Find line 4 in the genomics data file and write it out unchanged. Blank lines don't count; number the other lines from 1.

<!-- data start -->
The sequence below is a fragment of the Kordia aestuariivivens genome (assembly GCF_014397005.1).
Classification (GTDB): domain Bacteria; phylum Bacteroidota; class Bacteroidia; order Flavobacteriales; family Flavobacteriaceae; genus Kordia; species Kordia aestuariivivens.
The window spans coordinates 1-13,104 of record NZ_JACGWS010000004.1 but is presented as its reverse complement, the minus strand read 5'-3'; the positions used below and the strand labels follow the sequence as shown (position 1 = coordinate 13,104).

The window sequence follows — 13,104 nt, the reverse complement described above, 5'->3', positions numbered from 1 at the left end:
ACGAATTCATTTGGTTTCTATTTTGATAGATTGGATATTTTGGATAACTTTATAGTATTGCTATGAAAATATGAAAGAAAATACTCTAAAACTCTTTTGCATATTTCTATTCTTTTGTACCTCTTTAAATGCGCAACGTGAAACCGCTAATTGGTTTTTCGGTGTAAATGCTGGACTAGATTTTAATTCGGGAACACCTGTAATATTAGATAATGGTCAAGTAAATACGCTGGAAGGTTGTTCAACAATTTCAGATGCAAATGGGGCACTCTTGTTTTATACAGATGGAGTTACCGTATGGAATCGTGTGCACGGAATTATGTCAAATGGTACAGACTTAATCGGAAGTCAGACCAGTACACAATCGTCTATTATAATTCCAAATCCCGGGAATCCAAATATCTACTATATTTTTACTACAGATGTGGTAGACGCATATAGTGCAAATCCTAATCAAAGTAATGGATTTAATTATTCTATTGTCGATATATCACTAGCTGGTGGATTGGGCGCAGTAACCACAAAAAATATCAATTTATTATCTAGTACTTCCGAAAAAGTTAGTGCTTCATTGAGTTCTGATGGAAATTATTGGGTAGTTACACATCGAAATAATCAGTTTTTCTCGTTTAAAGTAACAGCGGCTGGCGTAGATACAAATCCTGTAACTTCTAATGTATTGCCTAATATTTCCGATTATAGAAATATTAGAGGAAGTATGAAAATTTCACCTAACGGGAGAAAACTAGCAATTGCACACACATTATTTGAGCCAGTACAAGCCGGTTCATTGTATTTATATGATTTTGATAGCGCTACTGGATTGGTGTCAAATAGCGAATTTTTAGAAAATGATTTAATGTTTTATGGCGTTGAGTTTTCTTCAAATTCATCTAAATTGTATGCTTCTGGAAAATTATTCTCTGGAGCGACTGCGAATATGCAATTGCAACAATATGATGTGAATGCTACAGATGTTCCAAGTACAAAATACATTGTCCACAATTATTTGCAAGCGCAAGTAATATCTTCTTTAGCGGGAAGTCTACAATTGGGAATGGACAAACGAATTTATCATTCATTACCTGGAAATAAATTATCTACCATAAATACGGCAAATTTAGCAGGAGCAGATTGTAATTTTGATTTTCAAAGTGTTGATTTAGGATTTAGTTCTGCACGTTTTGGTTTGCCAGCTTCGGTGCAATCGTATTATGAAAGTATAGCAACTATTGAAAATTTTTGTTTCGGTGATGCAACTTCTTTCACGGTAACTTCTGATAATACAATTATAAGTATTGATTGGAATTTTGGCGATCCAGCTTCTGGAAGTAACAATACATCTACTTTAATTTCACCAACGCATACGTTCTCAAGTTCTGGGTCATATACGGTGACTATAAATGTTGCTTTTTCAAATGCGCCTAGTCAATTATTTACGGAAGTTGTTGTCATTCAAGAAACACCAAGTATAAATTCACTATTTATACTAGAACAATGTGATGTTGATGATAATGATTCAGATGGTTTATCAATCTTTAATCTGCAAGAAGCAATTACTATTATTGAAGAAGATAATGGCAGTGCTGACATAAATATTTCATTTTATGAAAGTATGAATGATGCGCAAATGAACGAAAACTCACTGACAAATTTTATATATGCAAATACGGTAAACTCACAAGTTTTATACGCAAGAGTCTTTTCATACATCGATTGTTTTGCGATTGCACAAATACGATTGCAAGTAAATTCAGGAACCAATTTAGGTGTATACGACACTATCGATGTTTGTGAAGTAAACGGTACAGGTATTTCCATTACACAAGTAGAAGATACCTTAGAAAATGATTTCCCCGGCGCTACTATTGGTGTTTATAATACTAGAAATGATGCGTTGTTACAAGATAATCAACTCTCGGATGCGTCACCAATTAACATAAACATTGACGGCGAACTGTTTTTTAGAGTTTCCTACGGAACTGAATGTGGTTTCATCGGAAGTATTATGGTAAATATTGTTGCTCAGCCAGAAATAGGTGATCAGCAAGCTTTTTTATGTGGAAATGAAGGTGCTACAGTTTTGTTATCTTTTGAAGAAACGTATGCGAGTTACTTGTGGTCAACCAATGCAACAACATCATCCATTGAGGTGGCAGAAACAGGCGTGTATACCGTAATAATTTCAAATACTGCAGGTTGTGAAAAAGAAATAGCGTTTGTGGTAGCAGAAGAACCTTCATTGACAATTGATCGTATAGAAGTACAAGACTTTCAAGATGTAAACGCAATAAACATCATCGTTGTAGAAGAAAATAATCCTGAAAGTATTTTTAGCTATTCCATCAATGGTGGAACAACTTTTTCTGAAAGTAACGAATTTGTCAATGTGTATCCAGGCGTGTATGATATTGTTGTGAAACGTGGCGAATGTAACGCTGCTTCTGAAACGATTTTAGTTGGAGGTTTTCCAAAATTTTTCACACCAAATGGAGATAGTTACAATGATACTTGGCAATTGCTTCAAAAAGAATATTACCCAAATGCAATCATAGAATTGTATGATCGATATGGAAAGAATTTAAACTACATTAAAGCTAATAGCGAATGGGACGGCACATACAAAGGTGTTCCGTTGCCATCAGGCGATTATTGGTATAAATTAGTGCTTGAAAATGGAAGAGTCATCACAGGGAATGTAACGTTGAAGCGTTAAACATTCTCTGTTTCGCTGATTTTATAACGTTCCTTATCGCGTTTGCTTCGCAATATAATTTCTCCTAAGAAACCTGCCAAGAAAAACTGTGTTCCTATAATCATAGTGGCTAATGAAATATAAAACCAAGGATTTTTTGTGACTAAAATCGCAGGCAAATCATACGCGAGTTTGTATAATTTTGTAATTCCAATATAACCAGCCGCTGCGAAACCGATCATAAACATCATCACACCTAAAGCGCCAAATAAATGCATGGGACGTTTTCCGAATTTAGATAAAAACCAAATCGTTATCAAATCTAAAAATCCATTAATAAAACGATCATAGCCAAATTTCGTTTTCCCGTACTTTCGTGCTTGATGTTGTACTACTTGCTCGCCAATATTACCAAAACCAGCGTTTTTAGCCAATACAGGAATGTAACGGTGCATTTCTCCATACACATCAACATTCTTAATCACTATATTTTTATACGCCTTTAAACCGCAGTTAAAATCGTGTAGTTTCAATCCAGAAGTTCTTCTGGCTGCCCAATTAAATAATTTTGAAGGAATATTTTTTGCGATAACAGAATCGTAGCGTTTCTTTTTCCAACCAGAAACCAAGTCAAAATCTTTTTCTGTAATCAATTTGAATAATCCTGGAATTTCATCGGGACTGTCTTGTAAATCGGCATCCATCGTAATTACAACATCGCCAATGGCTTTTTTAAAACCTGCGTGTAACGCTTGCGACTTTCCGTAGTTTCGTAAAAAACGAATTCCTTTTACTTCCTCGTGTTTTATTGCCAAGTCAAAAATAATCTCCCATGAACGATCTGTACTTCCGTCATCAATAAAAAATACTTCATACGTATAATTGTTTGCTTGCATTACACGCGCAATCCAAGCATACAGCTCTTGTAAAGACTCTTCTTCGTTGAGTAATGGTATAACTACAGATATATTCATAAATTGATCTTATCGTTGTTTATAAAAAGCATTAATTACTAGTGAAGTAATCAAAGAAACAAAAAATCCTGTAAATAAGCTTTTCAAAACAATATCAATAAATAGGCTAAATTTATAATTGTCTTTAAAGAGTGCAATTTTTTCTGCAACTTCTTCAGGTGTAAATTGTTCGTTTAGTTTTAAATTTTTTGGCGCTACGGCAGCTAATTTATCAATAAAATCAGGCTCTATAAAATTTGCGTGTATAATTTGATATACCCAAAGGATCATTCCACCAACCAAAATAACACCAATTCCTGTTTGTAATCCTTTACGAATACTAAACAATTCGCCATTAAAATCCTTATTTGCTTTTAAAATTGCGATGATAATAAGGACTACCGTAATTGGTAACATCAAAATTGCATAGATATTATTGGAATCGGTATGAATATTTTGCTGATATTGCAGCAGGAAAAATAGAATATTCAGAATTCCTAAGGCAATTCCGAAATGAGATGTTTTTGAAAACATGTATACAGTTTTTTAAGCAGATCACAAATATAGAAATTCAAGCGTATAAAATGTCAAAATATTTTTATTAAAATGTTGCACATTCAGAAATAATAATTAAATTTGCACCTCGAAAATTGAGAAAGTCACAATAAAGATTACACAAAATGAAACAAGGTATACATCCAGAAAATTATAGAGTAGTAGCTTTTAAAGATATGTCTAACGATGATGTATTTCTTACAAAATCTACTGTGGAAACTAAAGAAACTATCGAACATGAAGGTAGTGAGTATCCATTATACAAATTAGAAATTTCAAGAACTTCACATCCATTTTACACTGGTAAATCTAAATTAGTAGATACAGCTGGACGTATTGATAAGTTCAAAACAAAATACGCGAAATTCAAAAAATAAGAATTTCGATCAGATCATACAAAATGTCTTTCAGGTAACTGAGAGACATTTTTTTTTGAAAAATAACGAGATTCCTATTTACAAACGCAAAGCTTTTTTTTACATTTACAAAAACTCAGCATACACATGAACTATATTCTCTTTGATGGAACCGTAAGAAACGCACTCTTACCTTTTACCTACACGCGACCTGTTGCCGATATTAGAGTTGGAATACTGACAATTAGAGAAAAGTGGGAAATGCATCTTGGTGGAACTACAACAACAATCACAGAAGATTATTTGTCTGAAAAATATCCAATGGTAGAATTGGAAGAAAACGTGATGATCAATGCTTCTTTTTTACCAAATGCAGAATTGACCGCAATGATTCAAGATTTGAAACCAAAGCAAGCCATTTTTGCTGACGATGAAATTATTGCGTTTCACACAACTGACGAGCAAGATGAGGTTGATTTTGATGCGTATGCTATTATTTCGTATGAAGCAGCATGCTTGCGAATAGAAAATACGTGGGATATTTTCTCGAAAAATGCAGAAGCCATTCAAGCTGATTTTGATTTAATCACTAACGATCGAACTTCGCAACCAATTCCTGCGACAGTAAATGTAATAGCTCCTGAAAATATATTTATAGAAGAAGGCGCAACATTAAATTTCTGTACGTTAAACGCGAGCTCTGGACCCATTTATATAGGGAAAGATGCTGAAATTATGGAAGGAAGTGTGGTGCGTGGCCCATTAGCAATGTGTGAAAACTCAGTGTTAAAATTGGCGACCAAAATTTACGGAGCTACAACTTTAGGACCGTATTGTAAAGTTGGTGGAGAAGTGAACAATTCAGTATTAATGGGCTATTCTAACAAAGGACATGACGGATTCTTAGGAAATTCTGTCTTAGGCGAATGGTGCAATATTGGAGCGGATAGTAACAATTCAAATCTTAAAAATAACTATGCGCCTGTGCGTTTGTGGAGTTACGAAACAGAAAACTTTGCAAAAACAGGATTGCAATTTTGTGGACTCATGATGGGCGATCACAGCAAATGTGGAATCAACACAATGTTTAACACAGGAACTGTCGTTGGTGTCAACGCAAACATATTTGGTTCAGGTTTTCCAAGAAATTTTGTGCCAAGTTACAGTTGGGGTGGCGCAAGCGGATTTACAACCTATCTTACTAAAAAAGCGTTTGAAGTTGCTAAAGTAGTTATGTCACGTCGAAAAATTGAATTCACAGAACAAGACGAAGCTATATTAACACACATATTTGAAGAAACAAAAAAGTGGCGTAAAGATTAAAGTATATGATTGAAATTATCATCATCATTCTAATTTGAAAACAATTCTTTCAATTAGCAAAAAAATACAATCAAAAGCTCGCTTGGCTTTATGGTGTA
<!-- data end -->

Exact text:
The window sequence follows — 13,104 nt, the reverse complement described above, 5'->3', positions numbered from 1 at the left end: